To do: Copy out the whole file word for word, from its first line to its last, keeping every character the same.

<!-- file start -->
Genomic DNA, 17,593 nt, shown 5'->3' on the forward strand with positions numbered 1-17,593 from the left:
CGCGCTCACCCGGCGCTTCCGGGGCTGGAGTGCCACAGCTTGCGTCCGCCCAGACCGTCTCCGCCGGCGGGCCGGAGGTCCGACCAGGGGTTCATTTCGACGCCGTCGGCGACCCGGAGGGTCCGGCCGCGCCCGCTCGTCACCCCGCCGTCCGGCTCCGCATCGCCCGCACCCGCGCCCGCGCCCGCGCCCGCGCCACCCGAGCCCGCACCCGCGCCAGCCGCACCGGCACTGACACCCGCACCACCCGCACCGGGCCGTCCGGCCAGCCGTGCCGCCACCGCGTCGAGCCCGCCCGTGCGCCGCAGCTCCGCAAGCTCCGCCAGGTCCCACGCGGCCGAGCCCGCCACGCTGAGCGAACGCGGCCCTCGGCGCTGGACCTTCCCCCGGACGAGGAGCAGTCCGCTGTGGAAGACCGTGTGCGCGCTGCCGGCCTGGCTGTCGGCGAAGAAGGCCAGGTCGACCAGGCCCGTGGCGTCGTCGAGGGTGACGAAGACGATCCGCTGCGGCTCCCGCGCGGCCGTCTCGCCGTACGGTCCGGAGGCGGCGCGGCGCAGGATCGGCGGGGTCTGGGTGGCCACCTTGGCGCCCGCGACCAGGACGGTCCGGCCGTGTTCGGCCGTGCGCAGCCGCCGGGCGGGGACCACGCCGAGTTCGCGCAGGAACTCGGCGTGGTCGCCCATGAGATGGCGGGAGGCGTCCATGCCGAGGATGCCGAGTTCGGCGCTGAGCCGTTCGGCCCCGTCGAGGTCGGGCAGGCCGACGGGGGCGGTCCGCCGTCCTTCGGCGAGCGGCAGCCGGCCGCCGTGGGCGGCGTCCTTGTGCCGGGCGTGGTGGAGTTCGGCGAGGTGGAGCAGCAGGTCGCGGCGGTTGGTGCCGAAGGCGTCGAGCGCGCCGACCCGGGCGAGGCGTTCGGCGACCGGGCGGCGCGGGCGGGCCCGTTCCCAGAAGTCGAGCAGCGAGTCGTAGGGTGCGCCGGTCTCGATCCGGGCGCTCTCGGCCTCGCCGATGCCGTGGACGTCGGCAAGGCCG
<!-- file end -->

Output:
Genomic DNA, 17,593 nt, shown 5'->3' on the forward strand with positions numbered 1-17,593 from the left:
CGCGCTCACCCGGCGCTTCCGGGGCTGGAGTGCCACAGCTTGCGTCCGCCCAGACCGTCTCCGCCGGCGGGCCGGAGGTCCGACCAGGGGTTCATTTCGACGCCGTCGGCGACCCGGAGGGTCCGGCCGCGCCCGCTCGTCACCCCGCCGTCCGGCTCCGCATCGCCCGCACCCGCGCCCGCGCCCGCGCCCGCGCCACCCGAGCCCGCACCCGCGCCAGCCGCACCGGCACTGACACCCGCACCACCCGCACCGGGCCGTCCGGCCAGCCGTGCCGCCACCGCGTCGAGCCCGCCCGTGCGCCGCAGCTCCGCAAGCTCCGCCAGGTCCCACGCGGCCGAGCCCGCCACGCTGAGCGAACGCGGCCCTCGGCGCTGGACCTTCCCCCGGACGAGGAGCAGTCCGCTGTGGAAGACCGTGTGCGCGCTGCCGGCCTGGCTGTCGGCGAAGAAGGCCAGGTCGACCAGGCCCGTGGCGTCGTCGAGGGTGACGAAGACGATCCGCTGCGGCTCCCGCGCGGCCGTCTCGCCGTACGGTCCGGAGGCGGCGCGGCGCAGGATCGGCGGGGTCTGGGTGGCCACCTTGGCGCCCGCGACCAGGACGGTCCGGCCGTGTTCGGCCGTGCGCAGCCGCCGGGCGGGGACCACGCCGAGTTCGCGCAGGAACTCGGCGTGGTCGCCCATGAGATGGCGGGAGGCGTCCATGCCGAGGATGCCGAGTTCGGCGCTGAGCCGTTCGGCCCCGTCGAGGTCGGGCAGGCCGACGGGGGCGGTCCGCCGTCCTTCGGCGAGCGGCAGCCGGCCGCCGTGGGCGGCGTCCTTGTGCCGGGCGTGGTGGAGTTCGGCGAGGTGGAGCAGCAGGTCGCGGCGGTTGGTGCCGAAGGCGTCGAGCGCGCCGACCCGGGCGAGGCGTTCGGCGACCGGGCGGCGCGGGCGGGCCCGTTCCCAGAAGTCGAGCAGCGAGTCGTAGGGTGCGCCGGTCTCGATCCGGGCGCTCTCGGCCTCGCCGATGCCGTGGACGTCGGCAAGGCCG